Pay it Forward

Bastiaan (left to right), Louise and Gijs Schimmel, who own Centurion Poultry, created an endowment in an effort to bolster CAES students' education and opportunities in the poultry industry. Photo by Kathryn Schiliro

Schimmel Family Creates Endowment for CAES Students

Gijs Schimmel established what would become the family poultry business in Lexington, Georgia, 25 years ago, following a move from Holland to the U.S. at the behest of the European poultry genetics company he was working for at the time.

When that company failed, Gijs and his wife, Louise, decided in 1991 to take over some of the company’s U.S. farm and hatchery leases. They partnered with the company’s new owner to bring grandparent stock to the U.S. and become that company’s North American distributor, establishing Centurion Poultry, Inc.

In the early ‘90s, Centurion was comprised of two products: table layers and broiler stock. The company developed table layers from the grandparent stock brought to the U.S. After years of research and testing, this portion of the business took off in 1998, resulting in the acquisition of about 800 acres in Oglethorpe County, Georgia, where its breeding operation and headquarters are located today. The broiler stock was lucrative and provided the seed money to develop the market for the egg layers, but was discontinued, said Gijs, Centurion Poultry president.

In a later effort to diversify Centurion Poultry, Gijs and Louise’s son and College of Agricultural and Environmental Sciences alumnus Bastiaan Schimmel (BSA – Agricultural and Applied Economics, ’02) established Tetra Americana, a company that deals in egg layers. After returning to Holland to obtain a doctorate and then working in sales and exports at a small, family-owned feed business there, Bastiaan accepted his father’s invitation to head Centurion Poultry’s Tetra Americana division in 2005.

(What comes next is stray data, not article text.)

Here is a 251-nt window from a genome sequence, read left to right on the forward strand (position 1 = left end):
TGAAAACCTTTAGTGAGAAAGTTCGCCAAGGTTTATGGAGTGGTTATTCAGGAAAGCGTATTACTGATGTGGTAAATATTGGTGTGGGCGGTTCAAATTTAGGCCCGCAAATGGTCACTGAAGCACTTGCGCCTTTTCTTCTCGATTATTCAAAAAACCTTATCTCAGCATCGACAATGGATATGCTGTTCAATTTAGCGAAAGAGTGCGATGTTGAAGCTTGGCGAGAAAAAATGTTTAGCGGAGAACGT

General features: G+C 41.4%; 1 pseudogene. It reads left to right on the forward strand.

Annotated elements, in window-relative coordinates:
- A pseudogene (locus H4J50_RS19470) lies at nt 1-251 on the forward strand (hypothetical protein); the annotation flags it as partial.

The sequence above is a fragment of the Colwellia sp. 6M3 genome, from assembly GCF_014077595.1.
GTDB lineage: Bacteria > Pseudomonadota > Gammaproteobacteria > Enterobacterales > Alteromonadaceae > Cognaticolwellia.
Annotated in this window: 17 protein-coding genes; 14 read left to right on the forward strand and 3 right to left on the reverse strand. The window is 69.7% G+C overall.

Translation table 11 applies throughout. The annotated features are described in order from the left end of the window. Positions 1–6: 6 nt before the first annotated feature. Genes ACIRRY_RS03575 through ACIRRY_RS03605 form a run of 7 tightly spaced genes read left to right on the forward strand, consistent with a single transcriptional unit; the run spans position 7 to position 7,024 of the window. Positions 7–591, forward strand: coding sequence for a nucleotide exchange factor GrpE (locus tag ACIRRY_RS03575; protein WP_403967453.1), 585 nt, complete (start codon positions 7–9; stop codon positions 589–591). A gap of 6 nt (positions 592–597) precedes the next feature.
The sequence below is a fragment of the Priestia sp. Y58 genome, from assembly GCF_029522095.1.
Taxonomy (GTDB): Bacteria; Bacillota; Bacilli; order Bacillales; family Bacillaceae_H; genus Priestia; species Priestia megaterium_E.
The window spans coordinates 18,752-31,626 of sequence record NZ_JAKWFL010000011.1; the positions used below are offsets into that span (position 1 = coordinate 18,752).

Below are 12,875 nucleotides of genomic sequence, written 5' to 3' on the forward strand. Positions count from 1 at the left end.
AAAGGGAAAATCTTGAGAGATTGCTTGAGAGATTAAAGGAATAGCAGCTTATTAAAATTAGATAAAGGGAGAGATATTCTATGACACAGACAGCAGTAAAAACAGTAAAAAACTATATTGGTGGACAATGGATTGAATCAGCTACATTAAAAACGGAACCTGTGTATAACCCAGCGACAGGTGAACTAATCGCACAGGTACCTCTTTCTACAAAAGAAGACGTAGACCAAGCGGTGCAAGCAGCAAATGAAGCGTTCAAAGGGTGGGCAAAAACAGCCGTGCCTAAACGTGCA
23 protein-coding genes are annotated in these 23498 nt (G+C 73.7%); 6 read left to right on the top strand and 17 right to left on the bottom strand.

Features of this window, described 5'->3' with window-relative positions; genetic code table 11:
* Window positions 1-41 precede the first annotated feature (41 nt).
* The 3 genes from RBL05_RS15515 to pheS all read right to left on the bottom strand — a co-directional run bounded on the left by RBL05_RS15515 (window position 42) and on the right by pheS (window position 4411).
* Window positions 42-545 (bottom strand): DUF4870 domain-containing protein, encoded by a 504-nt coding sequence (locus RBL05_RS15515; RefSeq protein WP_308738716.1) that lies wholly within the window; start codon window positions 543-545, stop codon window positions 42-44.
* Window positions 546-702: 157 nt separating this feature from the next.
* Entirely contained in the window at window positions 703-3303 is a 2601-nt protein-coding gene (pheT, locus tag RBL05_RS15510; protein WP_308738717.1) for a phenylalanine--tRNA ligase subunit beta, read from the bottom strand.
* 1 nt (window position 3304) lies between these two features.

In 2008, Centurion Poultry took over Pure Line Genetics, a broiler breeding operation. Last year, the company made an arrangement to take over U.S. marketing and distribution of one line of layer chicks – H&N International’s Nick Chick.

Centurion Poultry is now over 50 employees strong; has several operations in Georgia and Alabama; and, through Pure Line Genetics, is working on developing specialty products.

“In the marketplace, people want to have so many different types of eggs and meat,” Gijs said. “We are eyeing the market and looking at what people want.”

Throughout the 25 years of Centurion Poultry, the Schimmels have leaned on University of Georgia Cooperative Extension and the CAES Department of Poultry Science for advice.

“I had a lot of contact with the Extension service, with the University of Georgia,” Gijs said. “I had a lot of knowledge, but I didn’t feel that I knew enough to do everything on my own.”

Last year, the Schimmels decided to create an endowment with the college. The family previously contributed to CAES; they set up a scholarship about 10 years ago and provide internships to students in the poultry science department.

“We have a warm spot in our hearts for the University of Georgia, for the poultry science program, and we strongly believe that when you make money in the industry, it is good to give back,” Gijs said. “What is a better way of giving back than giving to education? That’s why we have given this endowment … Hopefully there will be many young people benefitting from it, getting a college education, getting to know more about poultry. This industry is very vibrant … We see so many opportunities.”